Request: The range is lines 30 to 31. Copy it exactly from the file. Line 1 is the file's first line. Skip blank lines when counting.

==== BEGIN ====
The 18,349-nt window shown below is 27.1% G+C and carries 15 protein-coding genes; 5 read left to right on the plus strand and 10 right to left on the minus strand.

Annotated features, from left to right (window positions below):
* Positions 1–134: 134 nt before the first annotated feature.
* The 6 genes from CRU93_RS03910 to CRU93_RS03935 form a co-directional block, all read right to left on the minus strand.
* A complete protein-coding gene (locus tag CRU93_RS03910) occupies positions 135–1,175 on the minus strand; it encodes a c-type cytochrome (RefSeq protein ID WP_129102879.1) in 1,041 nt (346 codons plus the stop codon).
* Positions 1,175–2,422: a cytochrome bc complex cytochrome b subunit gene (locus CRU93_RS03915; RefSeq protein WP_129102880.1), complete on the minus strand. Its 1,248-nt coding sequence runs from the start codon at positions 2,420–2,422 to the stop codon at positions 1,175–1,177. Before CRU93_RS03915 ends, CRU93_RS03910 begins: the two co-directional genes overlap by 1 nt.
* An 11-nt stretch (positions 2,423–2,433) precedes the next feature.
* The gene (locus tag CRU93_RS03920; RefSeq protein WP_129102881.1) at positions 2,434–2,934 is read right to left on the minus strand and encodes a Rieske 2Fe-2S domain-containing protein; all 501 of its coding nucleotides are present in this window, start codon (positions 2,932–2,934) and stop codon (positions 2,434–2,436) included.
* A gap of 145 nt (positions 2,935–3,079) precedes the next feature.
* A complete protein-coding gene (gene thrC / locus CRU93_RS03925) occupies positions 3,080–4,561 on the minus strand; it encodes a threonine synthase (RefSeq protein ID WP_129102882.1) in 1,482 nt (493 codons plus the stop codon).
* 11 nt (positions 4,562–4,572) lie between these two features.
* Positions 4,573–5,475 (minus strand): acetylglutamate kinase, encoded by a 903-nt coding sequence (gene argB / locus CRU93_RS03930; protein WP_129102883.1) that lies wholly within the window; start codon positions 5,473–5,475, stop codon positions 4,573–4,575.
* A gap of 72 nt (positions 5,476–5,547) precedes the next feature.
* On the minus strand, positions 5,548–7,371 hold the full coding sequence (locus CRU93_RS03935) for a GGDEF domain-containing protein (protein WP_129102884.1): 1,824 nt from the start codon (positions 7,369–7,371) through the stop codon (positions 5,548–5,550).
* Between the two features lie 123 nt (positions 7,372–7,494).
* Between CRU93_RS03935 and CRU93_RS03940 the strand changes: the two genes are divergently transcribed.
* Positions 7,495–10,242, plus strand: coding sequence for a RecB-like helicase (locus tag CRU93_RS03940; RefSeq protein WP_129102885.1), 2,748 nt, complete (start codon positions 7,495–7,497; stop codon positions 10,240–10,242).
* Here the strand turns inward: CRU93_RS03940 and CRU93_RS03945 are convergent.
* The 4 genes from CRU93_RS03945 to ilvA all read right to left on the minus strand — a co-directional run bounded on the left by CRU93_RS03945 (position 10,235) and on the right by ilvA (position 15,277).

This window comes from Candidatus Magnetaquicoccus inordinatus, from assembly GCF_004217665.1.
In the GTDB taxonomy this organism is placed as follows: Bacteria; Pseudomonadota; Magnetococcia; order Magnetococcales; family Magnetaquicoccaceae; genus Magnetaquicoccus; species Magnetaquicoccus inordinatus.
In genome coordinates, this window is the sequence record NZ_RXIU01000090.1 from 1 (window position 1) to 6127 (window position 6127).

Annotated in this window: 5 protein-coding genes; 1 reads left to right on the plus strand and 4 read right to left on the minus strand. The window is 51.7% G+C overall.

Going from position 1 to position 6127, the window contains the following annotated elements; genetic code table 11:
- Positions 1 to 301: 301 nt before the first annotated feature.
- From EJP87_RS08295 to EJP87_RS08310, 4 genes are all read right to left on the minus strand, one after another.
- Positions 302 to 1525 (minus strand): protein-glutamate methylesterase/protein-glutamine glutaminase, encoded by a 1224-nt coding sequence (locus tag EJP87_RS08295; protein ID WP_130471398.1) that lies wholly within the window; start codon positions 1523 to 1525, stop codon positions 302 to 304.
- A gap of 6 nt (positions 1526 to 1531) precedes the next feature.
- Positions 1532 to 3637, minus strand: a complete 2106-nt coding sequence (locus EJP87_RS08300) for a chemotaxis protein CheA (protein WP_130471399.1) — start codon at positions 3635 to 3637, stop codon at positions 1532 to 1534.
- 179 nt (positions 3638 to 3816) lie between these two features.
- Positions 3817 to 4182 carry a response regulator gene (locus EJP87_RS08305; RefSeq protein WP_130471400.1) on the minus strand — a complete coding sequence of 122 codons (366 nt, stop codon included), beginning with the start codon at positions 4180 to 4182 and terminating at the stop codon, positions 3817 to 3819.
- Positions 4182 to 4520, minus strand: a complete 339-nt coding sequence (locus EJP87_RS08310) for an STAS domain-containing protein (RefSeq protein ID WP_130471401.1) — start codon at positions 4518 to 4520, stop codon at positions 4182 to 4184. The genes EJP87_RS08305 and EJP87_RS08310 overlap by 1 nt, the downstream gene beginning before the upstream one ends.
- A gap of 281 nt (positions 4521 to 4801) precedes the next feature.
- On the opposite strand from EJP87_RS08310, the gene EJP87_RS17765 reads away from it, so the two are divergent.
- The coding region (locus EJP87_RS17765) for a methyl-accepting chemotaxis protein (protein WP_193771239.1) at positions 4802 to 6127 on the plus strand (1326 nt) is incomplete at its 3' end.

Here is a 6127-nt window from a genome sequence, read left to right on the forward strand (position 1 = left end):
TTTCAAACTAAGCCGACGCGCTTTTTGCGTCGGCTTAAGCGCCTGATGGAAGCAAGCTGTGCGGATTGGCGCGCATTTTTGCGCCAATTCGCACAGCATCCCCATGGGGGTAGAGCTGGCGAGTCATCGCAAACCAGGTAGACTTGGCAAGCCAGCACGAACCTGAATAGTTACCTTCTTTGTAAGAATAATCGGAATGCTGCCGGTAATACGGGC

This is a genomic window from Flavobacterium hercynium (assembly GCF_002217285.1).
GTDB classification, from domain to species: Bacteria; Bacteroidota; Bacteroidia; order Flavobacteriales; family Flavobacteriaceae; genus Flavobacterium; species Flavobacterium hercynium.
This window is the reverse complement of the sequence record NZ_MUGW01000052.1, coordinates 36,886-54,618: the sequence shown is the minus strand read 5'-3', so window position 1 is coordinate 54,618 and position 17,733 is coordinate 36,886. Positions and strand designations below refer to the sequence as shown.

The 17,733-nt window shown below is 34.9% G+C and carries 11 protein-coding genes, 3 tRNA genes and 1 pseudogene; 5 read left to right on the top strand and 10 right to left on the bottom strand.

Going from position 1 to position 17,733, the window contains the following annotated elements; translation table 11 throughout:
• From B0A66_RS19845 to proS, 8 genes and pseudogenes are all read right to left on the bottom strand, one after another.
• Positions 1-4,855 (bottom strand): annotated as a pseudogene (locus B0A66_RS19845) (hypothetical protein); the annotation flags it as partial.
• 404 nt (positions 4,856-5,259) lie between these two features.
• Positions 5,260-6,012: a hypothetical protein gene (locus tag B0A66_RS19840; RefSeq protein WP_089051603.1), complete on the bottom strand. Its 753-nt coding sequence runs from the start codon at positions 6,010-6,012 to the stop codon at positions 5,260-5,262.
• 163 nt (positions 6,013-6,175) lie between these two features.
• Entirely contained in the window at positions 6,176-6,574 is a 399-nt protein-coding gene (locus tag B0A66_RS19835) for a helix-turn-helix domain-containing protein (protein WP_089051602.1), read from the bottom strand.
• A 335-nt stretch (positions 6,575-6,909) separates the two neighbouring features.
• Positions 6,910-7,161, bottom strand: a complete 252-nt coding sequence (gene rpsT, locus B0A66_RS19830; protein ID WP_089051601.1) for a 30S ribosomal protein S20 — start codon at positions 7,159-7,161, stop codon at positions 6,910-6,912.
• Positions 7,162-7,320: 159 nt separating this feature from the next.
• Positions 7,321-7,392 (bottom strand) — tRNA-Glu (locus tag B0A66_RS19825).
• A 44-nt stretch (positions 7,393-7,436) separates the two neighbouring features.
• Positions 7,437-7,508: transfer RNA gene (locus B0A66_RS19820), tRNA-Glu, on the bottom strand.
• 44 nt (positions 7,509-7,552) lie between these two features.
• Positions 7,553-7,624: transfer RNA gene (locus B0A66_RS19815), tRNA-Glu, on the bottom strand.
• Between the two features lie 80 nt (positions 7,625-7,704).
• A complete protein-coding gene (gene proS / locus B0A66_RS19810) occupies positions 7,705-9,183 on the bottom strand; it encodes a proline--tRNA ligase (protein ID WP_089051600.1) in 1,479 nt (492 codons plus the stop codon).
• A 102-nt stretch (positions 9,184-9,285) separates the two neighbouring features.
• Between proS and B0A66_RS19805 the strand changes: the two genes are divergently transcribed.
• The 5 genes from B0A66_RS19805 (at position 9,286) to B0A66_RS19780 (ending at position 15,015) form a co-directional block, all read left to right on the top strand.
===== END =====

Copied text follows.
- 179 nt (positions 3638 to 3816) lie between these two features.
- Positions 3817 to 4182 carry a response regulator gene (locus EJP87_RS08305; RefSeq protein WP_130471400.1) on the minus strand — a complete coding sequence of 122 codons (366 nt, stop codon included), beginning with the start codon at positions 4180 to 4182 and terminating at the stop codon, positions 3817 to 3819.